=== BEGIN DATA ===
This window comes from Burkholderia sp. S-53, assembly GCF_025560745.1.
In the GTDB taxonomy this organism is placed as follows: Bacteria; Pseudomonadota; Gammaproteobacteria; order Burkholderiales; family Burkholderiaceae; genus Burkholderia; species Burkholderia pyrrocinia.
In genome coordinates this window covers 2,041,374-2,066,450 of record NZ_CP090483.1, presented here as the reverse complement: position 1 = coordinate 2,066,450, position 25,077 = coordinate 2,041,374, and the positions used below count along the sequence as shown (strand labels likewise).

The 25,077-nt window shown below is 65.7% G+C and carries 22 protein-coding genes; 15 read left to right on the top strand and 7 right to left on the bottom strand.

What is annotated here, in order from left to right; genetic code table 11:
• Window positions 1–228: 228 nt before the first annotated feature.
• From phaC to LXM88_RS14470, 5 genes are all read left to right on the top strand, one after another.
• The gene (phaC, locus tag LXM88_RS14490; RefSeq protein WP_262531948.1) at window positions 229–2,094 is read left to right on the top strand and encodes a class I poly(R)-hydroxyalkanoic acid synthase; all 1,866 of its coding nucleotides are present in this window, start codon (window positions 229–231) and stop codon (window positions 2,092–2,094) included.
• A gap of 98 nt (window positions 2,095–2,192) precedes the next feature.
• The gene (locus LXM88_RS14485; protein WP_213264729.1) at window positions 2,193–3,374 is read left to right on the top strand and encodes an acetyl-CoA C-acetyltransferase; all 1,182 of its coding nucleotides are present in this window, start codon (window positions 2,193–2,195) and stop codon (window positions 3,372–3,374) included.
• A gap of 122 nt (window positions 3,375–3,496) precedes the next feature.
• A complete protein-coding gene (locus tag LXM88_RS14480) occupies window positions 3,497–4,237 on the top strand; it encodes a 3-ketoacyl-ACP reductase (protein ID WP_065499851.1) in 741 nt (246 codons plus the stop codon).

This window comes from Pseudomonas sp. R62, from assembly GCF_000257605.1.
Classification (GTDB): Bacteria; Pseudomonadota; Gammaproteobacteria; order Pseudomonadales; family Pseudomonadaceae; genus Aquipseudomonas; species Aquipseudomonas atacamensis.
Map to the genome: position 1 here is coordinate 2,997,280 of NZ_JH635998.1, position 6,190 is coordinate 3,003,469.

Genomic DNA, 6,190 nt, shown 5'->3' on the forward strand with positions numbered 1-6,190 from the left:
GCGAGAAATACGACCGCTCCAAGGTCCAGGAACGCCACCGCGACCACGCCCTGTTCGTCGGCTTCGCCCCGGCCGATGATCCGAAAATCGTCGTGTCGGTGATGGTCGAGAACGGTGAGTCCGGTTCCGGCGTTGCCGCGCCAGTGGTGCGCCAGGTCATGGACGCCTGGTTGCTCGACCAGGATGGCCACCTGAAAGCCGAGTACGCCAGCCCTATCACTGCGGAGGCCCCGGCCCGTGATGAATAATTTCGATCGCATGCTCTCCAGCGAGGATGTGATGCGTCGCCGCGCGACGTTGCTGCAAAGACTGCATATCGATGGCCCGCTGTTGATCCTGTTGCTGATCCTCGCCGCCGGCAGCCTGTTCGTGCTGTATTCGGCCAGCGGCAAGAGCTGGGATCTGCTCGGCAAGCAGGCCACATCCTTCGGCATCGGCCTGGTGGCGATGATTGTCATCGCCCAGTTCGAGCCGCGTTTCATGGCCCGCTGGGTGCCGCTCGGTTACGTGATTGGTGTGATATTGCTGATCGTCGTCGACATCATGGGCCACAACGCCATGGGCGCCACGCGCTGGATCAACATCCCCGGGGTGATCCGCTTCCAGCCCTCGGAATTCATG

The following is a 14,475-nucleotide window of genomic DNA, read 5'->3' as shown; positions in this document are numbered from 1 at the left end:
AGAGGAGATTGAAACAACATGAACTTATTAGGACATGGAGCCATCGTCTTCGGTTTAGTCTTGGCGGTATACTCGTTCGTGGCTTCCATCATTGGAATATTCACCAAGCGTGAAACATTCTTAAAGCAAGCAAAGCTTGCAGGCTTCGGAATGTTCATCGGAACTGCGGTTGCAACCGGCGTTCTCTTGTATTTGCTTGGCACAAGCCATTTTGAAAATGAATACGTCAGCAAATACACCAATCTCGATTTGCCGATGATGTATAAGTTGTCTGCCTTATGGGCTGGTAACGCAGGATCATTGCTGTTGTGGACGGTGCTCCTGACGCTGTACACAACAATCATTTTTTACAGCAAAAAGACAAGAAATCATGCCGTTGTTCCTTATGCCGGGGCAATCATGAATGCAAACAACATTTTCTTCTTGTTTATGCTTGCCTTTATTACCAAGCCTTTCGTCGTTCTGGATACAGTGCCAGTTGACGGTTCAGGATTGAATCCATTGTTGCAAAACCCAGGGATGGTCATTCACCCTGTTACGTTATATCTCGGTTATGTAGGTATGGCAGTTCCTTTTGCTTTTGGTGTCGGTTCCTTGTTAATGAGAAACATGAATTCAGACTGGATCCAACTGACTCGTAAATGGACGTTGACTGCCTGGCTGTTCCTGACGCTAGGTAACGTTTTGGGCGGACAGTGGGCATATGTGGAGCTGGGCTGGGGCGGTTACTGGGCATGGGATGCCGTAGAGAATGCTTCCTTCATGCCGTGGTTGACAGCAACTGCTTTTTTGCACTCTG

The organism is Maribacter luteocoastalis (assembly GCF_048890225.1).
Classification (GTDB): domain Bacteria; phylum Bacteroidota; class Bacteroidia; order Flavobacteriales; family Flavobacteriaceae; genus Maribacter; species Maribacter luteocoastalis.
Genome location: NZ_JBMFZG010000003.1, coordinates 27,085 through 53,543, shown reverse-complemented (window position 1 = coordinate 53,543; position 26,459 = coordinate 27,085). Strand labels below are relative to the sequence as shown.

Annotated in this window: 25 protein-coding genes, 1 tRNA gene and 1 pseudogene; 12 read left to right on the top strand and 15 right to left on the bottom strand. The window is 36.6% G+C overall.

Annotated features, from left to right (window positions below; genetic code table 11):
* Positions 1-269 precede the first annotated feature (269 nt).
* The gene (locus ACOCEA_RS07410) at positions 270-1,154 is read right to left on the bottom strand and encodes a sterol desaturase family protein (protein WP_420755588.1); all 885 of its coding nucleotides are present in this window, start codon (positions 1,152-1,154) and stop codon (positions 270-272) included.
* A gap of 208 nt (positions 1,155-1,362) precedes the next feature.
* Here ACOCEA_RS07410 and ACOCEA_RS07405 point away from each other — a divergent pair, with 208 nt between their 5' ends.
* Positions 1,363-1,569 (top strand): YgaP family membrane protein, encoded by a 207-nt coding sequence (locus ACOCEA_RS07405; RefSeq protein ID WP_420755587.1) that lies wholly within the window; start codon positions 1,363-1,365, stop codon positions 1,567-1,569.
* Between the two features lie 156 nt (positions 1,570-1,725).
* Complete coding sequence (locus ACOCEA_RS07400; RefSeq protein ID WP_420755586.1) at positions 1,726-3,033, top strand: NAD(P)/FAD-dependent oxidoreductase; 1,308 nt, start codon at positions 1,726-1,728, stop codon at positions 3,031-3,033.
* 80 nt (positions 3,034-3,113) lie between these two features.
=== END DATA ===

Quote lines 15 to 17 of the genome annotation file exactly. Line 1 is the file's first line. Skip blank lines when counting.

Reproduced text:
Map to the genome: position 1 here is coordinate 2,997,280 of NZ_JH635998.1, position 6,190 is coordinate 3,003,469.

Genomic DNA, 6,190 nt, shown 5'->3' on the forward strand with positions numbered 1-6,190 from the left:
GCGAGAAATACGACCGCTCCAAGGTCCAGGAACGCCACCGCGACCACGCCCTGTTCGTCGGCTTCGCCCCGGCCGATGATCCGAAAATCGTCGTGTCGGTGATGGTCGAGAACGGTGAGTCCGGTTCCGGCGTTGCCGCGCCAGTGGTGCGCCAGGTCATGGACGCCTGGTTGCTCGACCAGGATGGCCACCTGAAAGCCGAGTACGCCAGCCCTATCACTGCGGAGGCCCCGGCCCGTGATGAATAATTTCGATCGCATGCTCTCCAGCGAGGATGTGATGCGTCGCCGCGCGACGTTGCTGCAAAGACTGCATATCGATGGCCCGCTGTTGATCCTGTTGCTGATCCTCGCCGCCGGCAGCCTGTTCGTGCTGTATTCGGCCAGCGGCAAGAGCTGGGATCTGCTCGGCAAGCAGGCCACATCCTTCGGCATCGGCCTGGTGGCGATGATTGTCATCGCCCAGTTCGAGCCGCGTTTCATGGCCCGCTGGGTGCCGCTCGGTTACGTGATTGGTGTGATATTGCTGATCGTCGTCGACATCATGGGCCACAACGCCATGGGCGCCACGCGCTGGATCAACATCCCCGGGGTGATCCGCTTCCAGCCCTCGGAATTCATG